It may be cold comfort when faced with the loss of lazy beach days and summer Fridays, but fall is always prime season for restaurant launches–when rookie eateries aim to take advantage of their newly captive audiences. So seek solace in the bevy of notable establishments that are currently under construction in Brooklyn, from a duo of monumental food halls, to a handful of celebrity chef spots, and a hotel-based destination from Andrew Carmellini and his award-winning NoHo Hospitality Group.
Leuca and Westlight
Andrew Carmellini and his NoHo Hospitality crew (The Dutch, Lafayette, Locanda Verde) have finally set their sights on Brooklyn, taking over food and beverage operations for Williamsburg’s sky-high William Vale Hotel. In addition to operating Leuca on the ground floor (a wood-fired, coastal Italian restaurant), the team will oversee the 22-story high Westlight bar, boasting small plates, craft cocktails and 360-degree views of the city.
111 N 12th St., Williamsburg
Hometown Fried Chicken
Brooklyn’s far removed Red Hook/CWD sector has become a focal point for fried chicken–thanks to the recent debut of Carla Hall’s hot bird spot, as well as Billy Durney’s anticipated Hometown offshoot, which will bring biscuits, donuts and buckets of cast iron-crisped poultry to Van Brunt Street.
329 Van Brunt St., Red Hook
DeKalb Market Hall
Brooklyn may have taken a minute to jump on the gourmet food hall bandwagon, but it’s about to blow Manhattan straight out of the water with this astonishing 35,000-square-foot culinary court, which, save for the across-the-bridge migration of Katz’s, will showcase over 40 vendors with a strong borough presence, such as Fletcher’s Barbecue and Seven 1 Cake (double opening alert: Brooklyn’s newest movie theatre/restaurant amalgam, Alamo Drafthouse, is located upstairs).
445 Gold St., Downtown Brooklyn
Gotham Market at the Ashland
At a mere 16,000-square feet, this Gotham West Market spin-off may seem like a bit of a David, in the face of the Goliath that is DeKalb Market Hall. But it’s still a boon for BAM attendee, providing pre or post-show sustenance from notable purveyors like Flip Bird (a rotisserie joint from Dinosaur Bar-B-Que’s John Stage), and an outpost of Mu Ramen, Long Island City’s illustrious Japanese slurp shop.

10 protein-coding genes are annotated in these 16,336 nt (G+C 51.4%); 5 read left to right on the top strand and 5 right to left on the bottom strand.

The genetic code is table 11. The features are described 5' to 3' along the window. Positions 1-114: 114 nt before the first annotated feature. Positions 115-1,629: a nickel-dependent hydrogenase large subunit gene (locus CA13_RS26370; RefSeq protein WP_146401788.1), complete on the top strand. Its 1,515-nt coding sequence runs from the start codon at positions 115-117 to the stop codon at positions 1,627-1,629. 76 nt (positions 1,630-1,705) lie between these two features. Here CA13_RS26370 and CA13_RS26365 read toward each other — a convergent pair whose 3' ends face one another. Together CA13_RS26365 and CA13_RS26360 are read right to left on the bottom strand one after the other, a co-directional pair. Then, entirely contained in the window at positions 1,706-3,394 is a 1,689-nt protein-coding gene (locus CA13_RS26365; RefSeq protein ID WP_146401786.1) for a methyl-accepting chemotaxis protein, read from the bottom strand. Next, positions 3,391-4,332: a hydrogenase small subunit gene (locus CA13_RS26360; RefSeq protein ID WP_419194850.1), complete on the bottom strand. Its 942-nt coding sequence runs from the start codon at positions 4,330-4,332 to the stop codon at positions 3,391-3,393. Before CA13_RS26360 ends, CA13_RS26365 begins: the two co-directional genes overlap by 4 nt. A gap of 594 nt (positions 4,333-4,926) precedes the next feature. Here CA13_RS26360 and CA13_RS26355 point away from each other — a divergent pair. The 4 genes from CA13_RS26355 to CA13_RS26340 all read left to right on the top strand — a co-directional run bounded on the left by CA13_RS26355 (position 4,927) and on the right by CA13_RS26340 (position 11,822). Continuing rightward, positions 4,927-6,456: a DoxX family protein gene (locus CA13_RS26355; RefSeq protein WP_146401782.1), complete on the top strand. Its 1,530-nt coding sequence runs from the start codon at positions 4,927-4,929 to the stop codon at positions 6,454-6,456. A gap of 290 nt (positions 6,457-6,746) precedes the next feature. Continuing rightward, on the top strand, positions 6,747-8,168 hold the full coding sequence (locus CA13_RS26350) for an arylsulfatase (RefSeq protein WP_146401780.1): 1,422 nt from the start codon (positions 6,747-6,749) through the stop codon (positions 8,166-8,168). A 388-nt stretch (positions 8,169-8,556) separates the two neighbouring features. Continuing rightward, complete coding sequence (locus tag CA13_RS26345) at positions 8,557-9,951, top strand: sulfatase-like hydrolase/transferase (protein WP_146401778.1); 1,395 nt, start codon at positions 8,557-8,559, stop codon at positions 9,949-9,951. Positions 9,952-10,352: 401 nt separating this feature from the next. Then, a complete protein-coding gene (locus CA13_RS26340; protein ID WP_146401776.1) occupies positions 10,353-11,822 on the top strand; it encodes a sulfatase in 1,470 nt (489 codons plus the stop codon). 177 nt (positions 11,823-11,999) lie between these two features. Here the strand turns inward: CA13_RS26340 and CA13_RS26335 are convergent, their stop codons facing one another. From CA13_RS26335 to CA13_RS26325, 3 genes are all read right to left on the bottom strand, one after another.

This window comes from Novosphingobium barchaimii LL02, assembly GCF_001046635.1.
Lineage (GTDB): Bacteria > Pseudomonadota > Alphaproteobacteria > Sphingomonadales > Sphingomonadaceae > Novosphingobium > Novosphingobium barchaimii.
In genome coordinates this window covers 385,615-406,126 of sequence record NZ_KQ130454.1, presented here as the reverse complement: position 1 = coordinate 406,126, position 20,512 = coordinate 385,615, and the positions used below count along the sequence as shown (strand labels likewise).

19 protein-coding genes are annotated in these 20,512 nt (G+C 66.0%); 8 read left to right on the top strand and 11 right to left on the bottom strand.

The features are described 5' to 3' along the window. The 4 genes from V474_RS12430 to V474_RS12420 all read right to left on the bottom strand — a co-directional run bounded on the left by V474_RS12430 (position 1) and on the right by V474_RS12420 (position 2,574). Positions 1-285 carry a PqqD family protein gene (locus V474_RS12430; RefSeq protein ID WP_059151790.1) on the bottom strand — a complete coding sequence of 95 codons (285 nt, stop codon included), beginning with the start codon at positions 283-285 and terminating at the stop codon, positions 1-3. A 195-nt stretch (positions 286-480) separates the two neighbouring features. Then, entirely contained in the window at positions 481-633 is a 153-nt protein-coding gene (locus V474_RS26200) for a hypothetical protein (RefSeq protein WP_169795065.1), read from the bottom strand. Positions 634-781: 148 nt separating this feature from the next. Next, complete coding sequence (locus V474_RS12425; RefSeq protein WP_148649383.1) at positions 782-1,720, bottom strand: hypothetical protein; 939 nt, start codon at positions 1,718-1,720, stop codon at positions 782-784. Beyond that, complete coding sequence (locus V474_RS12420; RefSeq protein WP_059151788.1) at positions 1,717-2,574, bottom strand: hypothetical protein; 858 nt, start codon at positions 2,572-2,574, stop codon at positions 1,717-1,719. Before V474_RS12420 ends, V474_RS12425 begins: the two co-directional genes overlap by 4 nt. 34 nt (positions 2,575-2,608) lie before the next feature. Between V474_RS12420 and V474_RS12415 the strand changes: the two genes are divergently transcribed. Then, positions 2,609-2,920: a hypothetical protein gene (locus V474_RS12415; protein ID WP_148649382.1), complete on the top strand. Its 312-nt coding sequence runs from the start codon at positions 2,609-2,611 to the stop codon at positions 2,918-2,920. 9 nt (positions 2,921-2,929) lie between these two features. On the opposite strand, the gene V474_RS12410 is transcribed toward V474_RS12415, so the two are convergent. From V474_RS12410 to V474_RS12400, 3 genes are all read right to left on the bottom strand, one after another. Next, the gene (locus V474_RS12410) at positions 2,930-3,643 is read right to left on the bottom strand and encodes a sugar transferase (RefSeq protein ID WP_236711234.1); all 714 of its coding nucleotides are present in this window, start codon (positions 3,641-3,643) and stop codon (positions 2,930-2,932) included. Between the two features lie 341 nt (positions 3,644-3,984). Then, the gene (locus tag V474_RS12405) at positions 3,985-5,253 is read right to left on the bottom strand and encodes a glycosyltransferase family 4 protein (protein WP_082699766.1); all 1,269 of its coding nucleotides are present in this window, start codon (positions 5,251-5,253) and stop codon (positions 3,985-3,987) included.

250 Ashland Pl., Fort Greene
Phil & Anne’s Good Time Lounge
After taking an extended absence from restaurants to strut her stuff on Food Network, celeb chef Anne Burrell has unexpectedly settled on Smith Street–bringing a rock n’ roll aesthetic (metallic orange wallpaper printed with guitars), and Med-Italian not-so-small plates (cauliflower steak with stinky cheese and bacon, grilled pizzetta with stracchino fennel sausage) to Char No. 4’s former, bourbon bottle-adorned space.
96 Smith St., Cobble Hill
Brooklyn Cider House
A retrofitted warehouse will function as a simulacrum of Basque Country in the industrial nexus of Bushwick–housing a Spanish restaurant, bar, tasting room, and cidery, showcasing ciders culled from the 8,000 heirloom apple trees in owner Peter Yi’s Hudson Valley orchard.
1100 Flushing Ave., Bushwick
A&E Supply Company
Just one of the tenants in a new, mixed-use luxury high rise in Gowanus, this Top Chef alum-run super-space will feature a modern American bistro, a chic coffee parlor, a farmstead cheese larder, an artisanal provisions supplier and a whole animal butcher shop.
548 4th Ave., Gowanus
Bushwick is getting the first American branch of Japan’s idiosyncratic Ichiran, where patrons slurp on customized bowls of tonkotsu ramen (after having specified the precise strength of the pork bone broth and firmness of the noodle) from perches along a “concentration counter,” or whilst serenely sequestered in individual partition booths.
374 Johnson Ave., Bushwick
We’re still awaiting the launch of Top Cheftestant Sam Talbot’s McCarren Park-adjacent Pretty Southern, which hopes to lure the Five Leaves brunch crowds with fried chicken, pies and baked crab rolls.
14 Bedford Ave., Greenpoint
The Mesa Coyoacan and Zona Rosa team is on the move, branching out to Bushwick with a modern cantina/entertainment venue supplying Mexico City-inspired eats.
1 Knickerbocker Ave., Bushwick
A number of Philadelphia’s non cheesesteak-based food concepts have already been successfully translated to Manhattan: think the hummusiya Dizengoff, and the local grain-based bread mecca, High Street on Hudson. And now Philly’s fast-casual farm-to-table franchise, Honeygrow, has made its way to Brooklyn, scoring a space near the courthouses from which to sell salads, smoothies, stirfries and honeybars (a tumble of fruit, toppings, whipped cream and local honey), made from all manner of virtuous, farm-sourced ingredients.